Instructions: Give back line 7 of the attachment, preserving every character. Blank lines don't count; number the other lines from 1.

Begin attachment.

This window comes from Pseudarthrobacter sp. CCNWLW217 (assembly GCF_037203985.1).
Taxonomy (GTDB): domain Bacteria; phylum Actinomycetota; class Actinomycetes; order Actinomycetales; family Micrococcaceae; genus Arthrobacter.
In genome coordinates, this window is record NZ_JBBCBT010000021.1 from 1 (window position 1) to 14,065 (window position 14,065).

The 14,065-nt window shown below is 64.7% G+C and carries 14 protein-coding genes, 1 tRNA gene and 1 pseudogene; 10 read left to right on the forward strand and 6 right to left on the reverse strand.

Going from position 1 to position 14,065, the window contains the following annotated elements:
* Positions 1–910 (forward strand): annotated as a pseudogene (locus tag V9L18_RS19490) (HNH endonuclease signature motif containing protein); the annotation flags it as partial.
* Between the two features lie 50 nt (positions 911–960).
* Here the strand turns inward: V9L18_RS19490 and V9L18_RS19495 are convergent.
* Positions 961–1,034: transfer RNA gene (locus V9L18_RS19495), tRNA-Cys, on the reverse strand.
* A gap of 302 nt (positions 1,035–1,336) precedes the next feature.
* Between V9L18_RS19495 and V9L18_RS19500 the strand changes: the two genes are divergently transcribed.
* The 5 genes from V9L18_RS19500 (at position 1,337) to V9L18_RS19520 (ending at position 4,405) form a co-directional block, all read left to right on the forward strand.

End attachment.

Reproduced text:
* Between the two features lie 50 nt (positions 911–960).